Terry Anderson (WSI Co-owner)

Normal is an Illusion- What is normal to the spider is chaos to the fly. 

On one hand, I suspect we have all felt a little, or maybe a lot, like the fly so far in 2020. On the other hand, I was happy to note today that my recently planted hardwood and pine seedlings are growing nicely. I also watched a bachelor group of young bucks happily browsing on those same succulent seedlings, all sporting the classic velvet headgear that one would expect to see in July; just another day in the neighborhood. 

And so goes the world of Conservation Equity Partners, LLC (CEP). Social distancing, zooming and coronacations; all concepts or slang terms I was not consciously aware of or using in the not-so-distant past. Canceled meetings, limited and complicated travel options, distressed financial markets, and a world full of disillusioned and disheartened people have all been harsh realities for most of the current year. The challenges of keeping positive forward-momentum in a business have been significant and sadly, in many cases, impossible. But like the seedlings and the whitetails, many aspects of life have not really changed at all, particularly for those of us blessed to live and work in rural environments. And for those of us able to think and execute more like the spider than the fly, there have been opportunities at hand, successes to be savored, and blessings to be thankful for. 

There is definitely an improved and elevated appreciation for many of the great qualities of life associated with the outdoor world and rural environments. We see weekly evidence of this through the lens of Wildlife Systems, Inc. People seeking to create iconic family memories, harvest healthy organic protein or temporarily escape from the chaos of urban existence, are booking recreational experiences in unexpected quantities. 
There is little doubt that social distancing and self-isolation have reinvigorated many landowners, in some cases causing them to reconnect with generational family lands or in other instances, to fall in love with new properties. Projects that were on the back burner or even pipe dreams, are now significant priorities for many of us in the land ownership realm. This amplified atmosphere has allowed CEP to develop some great new partners with outstanding projects, including restoration of post oak savannas, native grass prairies, and shortleaf and longleaf pine stands.  

Historically, economic downturns have always resulted in new real-estate opportunities entering the marketplace.  Working with the great folks at Republic Ranches, CEP has been fortunate to be able to capitalize on some of these opportunities. We will soon be showcasing some new properties acquired for wetland and stream restoration purposes.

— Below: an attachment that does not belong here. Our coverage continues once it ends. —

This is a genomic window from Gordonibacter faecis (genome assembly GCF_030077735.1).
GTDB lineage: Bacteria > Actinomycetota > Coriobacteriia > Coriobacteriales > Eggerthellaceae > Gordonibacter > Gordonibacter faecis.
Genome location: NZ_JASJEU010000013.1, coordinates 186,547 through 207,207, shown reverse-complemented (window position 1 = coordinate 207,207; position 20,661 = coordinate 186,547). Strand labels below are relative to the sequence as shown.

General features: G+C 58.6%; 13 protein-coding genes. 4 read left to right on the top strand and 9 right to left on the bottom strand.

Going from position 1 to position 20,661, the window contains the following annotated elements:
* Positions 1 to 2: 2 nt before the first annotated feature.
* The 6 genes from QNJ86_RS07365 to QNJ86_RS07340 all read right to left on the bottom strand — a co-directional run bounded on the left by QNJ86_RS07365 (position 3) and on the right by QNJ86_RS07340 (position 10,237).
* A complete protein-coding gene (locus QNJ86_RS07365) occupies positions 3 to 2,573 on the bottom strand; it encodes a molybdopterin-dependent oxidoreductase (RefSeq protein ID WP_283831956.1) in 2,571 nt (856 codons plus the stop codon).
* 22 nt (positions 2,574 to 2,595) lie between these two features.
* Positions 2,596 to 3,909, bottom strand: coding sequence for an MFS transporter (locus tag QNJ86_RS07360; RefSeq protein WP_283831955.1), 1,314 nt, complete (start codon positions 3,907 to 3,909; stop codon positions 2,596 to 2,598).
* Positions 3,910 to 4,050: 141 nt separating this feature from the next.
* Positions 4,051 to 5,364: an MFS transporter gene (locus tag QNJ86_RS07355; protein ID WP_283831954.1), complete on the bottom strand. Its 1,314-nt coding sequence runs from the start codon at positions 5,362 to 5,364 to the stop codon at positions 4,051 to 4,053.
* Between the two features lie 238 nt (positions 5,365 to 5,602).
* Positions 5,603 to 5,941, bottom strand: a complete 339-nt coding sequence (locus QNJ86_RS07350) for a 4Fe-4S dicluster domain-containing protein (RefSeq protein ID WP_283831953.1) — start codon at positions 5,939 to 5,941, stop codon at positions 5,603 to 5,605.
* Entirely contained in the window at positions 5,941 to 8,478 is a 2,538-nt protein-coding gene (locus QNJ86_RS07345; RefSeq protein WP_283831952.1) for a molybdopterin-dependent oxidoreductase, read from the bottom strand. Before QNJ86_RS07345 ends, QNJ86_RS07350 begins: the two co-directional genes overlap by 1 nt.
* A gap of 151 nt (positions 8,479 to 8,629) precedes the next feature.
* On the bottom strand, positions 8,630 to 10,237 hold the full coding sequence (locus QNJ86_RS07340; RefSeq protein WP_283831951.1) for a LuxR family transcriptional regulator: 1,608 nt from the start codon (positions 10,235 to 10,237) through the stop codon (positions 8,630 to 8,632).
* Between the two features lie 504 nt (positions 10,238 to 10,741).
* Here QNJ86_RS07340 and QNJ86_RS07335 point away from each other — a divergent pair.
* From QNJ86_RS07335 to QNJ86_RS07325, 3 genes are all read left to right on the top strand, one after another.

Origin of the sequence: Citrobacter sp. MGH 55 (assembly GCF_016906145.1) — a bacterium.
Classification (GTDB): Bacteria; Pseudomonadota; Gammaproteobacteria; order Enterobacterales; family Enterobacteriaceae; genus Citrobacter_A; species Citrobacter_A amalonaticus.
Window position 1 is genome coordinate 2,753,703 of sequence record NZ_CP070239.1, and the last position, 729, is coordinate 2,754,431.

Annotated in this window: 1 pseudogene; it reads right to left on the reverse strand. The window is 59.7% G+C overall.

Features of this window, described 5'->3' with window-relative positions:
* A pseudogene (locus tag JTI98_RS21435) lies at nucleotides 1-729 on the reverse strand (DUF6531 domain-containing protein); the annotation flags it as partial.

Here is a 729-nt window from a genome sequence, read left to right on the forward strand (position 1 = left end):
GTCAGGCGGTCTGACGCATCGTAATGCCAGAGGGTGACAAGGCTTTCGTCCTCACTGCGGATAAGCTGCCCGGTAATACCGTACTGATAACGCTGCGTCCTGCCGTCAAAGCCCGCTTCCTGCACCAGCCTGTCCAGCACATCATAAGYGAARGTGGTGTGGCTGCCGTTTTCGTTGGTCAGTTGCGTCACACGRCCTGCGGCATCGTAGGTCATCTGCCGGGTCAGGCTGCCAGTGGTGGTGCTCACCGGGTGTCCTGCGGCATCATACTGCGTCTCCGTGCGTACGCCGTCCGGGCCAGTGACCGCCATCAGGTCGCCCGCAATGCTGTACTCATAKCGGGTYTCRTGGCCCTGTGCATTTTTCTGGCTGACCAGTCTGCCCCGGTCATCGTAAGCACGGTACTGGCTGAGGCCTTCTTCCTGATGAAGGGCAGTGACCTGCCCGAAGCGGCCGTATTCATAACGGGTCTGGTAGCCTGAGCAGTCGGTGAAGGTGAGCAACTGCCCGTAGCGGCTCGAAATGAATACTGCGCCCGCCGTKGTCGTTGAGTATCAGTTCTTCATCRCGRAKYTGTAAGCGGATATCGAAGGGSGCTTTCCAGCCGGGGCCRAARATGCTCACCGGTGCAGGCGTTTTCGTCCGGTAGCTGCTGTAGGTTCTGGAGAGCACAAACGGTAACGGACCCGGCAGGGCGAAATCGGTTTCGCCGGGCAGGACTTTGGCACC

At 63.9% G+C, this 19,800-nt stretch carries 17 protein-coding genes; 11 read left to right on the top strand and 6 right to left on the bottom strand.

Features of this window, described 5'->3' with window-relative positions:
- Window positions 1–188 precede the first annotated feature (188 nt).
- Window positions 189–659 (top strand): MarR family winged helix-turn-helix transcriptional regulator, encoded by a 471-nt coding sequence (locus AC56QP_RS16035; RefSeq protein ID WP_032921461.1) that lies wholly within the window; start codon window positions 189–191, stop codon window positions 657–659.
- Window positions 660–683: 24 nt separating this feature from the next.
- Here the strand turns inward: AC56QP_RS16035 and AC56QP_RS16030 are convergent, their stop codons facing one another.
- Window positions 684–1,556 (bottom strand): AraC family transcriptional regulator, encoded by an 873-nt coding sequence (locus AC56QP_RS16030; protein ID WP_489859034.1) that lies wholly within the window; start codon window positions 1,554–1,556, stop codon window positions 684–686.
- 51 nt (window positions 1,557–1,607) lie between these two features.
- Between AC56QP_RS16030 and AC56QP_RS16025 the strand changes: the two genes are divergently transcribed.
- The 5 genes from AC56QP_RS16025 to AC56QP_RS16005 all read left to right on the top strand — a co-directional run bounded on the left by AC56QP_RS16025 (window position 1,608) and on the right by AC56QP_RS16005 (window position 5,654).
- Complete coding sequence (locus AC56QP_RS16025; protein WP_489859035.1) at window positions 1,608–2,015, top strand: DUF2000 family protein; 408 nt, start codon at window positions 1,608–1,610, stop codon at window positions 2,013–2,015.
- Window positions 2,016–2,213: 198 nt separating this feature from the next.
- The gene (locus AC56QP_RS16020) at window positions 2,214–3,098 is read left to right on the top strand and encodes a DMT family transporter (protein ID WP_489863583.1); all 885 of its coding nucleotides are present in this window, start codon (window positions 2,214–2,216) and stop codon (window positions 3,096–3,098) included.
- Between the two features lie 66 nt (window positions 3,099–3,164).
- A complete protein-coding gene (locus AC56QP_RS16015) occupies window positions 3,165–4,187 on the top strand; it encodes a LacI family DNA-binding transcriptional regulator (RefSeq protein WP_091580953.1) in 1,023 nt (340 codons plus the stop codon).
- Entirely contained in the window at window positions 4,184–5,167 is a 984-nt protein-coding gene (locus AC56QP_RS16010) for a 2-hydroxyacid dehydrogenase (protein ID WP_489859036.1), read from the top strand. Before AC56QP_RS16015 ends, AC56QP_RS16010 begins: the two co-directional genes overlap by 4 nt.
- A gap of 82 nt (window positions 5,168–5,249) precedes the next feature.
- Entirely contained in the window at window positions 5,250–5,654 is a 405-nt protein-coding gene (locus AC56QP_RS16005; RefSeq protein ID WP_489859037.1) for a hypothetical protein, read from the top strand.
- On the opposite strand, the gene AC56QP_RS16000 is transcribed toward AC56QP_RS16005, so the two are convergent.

“Good People, Good Projects and Good Outcomes.” Try to be the spider and not the fly. In the end, it’s a lot less stressful and a lot more satisfying.  

Terry Anderson is co-owner of WSI. He and Greg Simons also own Conservation Equity Partners, LLC, a company specializing in environmental mitigation, timber management, and financial investment activities involving high conservation-outcome properties

S Ranch
Our country’s most popular game animal, white-tailed deer has served as the centerpiece for big-game hunters for decades. Texas, with some 4 million whitetails, has long been considered one of the top destinations for hunters who are interested in pursuing these iconic species. Big, unspoiled country, high densities of deer, big antlers, cactus, Mexican cuisine, Texas drawls, cowboy hats, and warm personalities are some of the Texana features that make the Lone Star State such a popular destination for traveling hunters.

WSI has long been considered one of the top whitetail outfitters in the nation. Hunting several properties around the state, our specialty is native, non-introduced deer, on both high-fenced and low-fenced properties. Our packages are typically 3-4 days in length and include meals, lodging, guides, and game care. Prices vary depending upon ranch and type of hunt. With the strong spring that we enjoyed this year, we are anticipating great antler growth, so 2020 will undoubtedly be one of the stronger seasons in recent years to pursue big whitetails in Texas. We still have some openings on these properties, so please check in with us to discuss dates:

  •  S Ranch Lodge- $3,995
  • Rocky Creek Ranch- $4,295
  • Longbranch- $3,995
  • Yturria Ranches- $2,500 - $5,000
  •  La Rucia- $6995

These hunts are well-suited for families, friends, corporate groups, or individuals. Hunting license is over the counter with no age limit. With pleasant weather and low-physical demands, this is a hunt that can be comfortably done by all hunters. 

Longbranch Ranch
Rocky Creek Ranch
La Rucia Ranch
H. Yturria Ranch

For those hunters who are planning on attending a WSI hunt, please know that our normal rebooking policy generally provides our clients with a 30-day window after their hunt to pay a $300 rebooking fee. This holds their spot for the following season/year and as soon as we know our dates, prices, and details for the next year, we then circle back to those hunters and provide them with the opportunity to formalize the booking at that time. So, it is important to get on our radar through this payment process to avoid losing your spot for the following year.

Greg Simons
(325) 655-0877